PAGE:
Star-laden path to Finals is now double trouble

MIAMI -- No one will be able to say the Dallas Mavericks cakewalked their way to the franchise's first NBA title if they can defeat the star-laden Miami Heat.

On the road to tonight's Game 1 in Miami, the Mavs eliminated the five-time champ Kobe Bryant, the NBA's top draw for the last decade, and then Kevin Durant, the 6-foot-9 long-limbed forward with so much stunning potential that Dirk Nowitzki says the "future of this league is in his hands."

Now comes not just one, but two of the league's present-day stars in LeBron James, arguably the most explosive player in the world, and Dwyane Wade.

"This league is very top-heavy, obviously. Very, very good teams at the top with great players, so you’ve got to go through the best to obviously win the championship and we’ve already had a tough run to get through the West," Dirk Nowitzki said. "We made it through and now it gets even tougher against a very very good team with three superstars that can really defend. I think they showed that in the playoffs so far that they’re very good defensively. It’s going to be a challenge, but hopefully we’re up for it."

Dallas certainly has been up for the challenges, especially on the defensive end, against these stars. In the second-round series against the Los Angeles Lakers, Bryant averaged 23.5 points on 45.8 percent shooting -- and an abysmal 22.7 percent from 3-point range -- numbers any team will take any time. Kobe opened the series with 36 points, yet the Mavs managed to pull it out. His scoring totals then dropped to 23, 17 and 17 -- again numbers any team will take any time.

Durant opened the Western Conference finals with 40 points, but again, Dallas won the game behind 48 from Dirk Nowitzki. Durant was 10-of-18 from the floor in Game 1 and then never shot 50 percent again in the five-game series, finishing at 42.9 percent, well below his regular season and postseason field-goal percentages. He struggled beyond the arc at 23.3 percent, 20 and 10 percentage points down, respectively, from his first- and second-round shooting.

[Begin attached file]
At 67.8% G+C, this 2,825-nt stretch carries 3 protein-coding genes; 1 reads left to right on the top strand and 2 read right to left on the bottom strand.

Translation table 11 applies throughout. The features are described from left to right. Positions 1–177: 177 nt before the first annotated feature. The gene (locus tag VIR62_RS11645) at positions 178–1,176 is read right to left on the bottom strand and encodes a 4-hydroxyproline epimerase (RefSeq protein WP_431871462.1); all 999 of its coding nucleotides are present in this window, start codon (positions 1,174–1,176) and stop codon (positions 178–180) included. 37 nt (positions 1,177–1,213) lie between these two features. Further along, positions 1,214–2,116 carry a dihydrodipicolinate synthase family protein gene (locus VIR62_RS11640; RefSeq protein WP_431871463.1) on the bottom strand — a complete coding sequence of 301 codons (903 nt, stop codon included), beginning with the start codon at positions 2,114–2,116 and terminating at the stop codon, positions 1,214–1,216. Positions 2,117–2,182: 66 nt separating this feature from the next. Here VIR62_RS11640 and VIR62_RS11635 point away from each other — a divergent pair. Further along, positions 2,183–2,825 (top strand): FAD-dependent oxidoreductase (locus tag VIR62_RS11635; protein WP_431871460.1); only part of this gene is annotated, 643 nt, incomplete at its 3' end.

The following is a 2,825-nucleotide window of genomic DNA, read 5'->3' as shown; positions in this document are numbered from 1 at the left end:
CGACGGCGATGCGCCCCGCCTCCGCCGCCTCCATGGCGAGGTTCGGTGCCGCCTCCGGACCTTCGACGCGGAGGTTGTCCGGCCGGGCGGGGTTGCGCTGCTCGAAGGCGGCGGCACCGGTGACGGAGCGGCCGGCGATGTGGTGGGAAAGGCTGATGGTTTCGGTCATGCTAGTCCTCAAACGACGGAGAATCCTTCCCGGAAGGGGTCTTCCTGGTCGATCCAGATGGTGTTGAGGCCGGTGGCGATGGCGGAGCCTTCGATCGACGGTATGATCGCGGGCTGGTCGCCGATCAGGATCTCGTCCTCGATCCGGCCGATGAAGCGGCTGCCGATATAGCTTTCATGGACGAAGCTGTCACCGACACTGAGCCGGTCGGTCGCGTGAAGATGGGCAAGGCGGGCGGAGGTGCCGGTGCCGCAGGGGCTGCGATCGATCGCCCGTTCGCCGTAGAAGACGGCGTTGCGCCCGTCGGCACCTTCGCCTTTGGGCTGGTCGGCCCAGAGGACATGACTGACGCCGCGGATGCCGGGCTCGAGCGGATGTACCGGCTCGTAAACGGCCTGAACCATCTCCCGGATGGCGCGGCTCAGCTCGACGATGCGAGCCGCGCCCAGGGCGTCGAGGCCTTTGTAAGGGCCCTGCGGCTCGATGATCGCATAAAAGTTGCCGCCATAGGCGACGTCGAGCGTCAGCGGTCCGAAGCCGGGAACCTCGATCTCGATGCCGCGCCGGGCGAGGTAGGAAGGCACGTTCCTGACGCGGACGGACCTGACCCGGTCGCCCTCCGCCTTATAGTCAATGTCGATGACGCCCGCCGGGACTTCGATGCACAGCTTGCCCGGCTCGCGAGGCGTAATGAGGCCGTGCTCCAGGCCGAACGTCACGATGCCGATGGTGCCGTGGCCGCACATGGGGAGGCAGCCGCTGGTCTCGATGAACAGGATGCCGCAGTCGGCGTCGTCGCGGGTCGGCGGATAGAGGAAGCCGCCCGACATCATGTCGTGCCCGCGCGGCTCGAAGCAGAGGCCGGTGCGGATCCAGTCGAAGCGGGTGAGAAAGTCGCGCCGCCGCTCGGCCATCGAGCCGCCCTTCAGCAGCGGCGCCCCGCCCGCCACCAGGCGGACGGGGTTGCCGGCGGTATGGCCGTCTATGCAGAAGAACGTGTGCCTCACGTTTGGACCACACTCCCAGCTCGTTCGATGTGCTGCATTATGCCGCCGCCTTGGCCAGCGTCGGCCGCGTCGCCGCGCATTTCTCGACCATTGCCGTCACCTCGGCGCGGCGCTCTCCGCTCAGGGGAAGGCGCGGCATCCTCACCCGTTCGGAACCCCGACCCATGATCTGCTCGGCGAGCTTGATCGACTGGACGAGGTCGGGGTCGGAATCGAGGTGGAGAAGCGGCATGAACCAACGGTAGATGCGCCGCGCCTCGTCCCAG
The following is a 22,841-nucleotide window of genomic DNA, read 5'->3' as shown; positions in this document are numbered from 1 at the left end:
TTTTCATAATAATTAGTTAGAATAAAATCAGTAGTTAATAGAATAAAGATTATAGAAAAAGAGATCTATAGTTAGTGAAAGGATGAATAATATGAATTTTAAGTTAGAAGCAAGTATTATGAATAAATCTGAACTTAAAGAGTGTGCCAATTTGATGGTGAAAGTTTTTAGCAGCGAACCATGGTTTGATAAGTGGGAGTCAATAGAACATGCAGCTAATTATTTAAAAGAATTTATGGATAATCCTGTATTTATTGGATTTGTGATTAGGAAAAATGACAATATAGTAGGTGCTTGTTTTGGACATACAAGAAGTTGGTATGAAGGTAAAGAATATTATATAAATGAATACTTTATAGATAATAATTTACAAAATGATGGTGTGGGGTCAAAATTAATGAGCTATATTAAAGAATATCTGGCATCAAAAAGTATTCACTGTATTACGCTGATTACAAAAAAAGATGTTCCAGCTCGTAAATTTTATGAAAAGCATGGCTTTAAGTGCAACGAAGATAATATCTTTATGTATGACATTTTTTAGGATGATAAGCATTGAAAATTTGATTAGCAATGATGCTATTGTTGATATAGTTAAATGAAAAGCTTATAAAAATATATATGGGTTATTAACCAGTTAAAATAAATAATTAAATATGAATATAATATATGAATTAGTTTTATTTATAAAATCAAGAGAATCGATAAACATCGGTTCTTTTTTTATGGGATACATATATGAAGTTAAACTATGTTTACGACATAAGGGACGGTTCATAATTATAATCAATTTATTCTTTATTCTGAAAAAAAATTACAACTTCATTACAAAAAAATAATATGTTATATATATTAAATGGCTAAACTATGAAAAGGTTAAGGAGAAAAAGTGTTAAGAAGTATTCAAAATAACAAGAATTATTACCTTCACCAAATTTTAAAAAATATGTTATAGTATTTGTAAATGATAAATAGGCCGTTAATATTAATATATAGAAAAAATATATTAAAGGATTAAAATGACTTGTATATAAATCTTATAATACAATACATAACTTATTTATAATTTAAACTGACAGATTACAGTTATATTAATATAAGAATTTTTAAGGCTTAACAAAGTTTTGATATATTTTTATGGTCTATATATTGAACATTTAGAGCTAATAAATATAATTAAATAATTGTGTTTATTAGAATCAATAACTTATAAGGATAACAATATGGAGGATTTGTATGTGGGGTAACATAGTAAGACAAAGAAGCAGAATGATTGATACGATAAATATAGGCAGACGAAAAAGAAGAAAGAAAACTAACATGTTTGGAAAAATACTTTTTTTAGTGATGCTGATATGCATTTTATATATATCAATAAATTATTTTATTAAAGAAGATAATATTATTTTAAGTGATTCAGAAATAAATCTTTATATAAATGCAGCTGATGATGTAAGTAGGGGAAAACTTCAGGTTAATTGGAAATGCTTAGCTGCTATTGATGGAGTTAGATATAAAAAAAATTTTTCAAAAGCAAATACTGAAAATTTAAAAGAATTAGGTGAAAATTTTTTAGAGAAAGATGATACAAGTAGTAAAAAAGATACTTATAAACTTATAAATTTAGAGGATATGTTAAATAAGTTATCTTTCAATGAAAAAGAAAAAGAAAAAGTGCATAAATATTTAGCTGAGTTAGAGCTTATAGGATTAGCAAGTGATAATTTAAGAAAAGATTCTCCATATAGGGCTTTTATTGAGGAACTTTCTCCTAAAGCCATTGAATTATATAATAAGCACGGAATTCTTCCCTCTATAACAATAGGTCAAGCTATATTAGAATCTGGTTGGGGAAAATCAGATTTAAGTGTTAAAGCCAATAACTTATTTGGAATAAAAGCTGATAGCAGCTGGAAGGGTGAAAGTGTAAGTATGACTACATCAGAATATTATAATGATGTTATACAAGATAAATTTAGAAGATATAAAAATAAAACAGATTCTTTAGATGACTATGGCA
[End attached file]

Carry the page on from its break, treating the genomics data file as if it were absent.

After Durant's Game 1 outburst, he never hit 30 points and in three of the final four games, the Mavs held him at least four points below his scoring average.

"We've had a tough road. I think we've embraced it. we wanted this," said Tyson Chandler, whose inside presence helped to keep Durant as well as second-team All-NBA point guard Russell Westbrook from penetrating the paint for easy baskets. "We didn't duck, we didn't dodge anybody. We played our basketball and it's been that way consistently throughout the year."

Now the Mavs face their toughest defensive test yet. How does a team guard James and Wade, two of the strongest, quickest and most accomplished finishers in the game?

"We're going to have to be aggressive," Mavs coach Rick Carlisle said. "We're going to have to be in position because when those guys are scoring the ball, penetrating, and getting to the free-throw line and getting other people involved in getting good shots, they are extremely difficult to beat."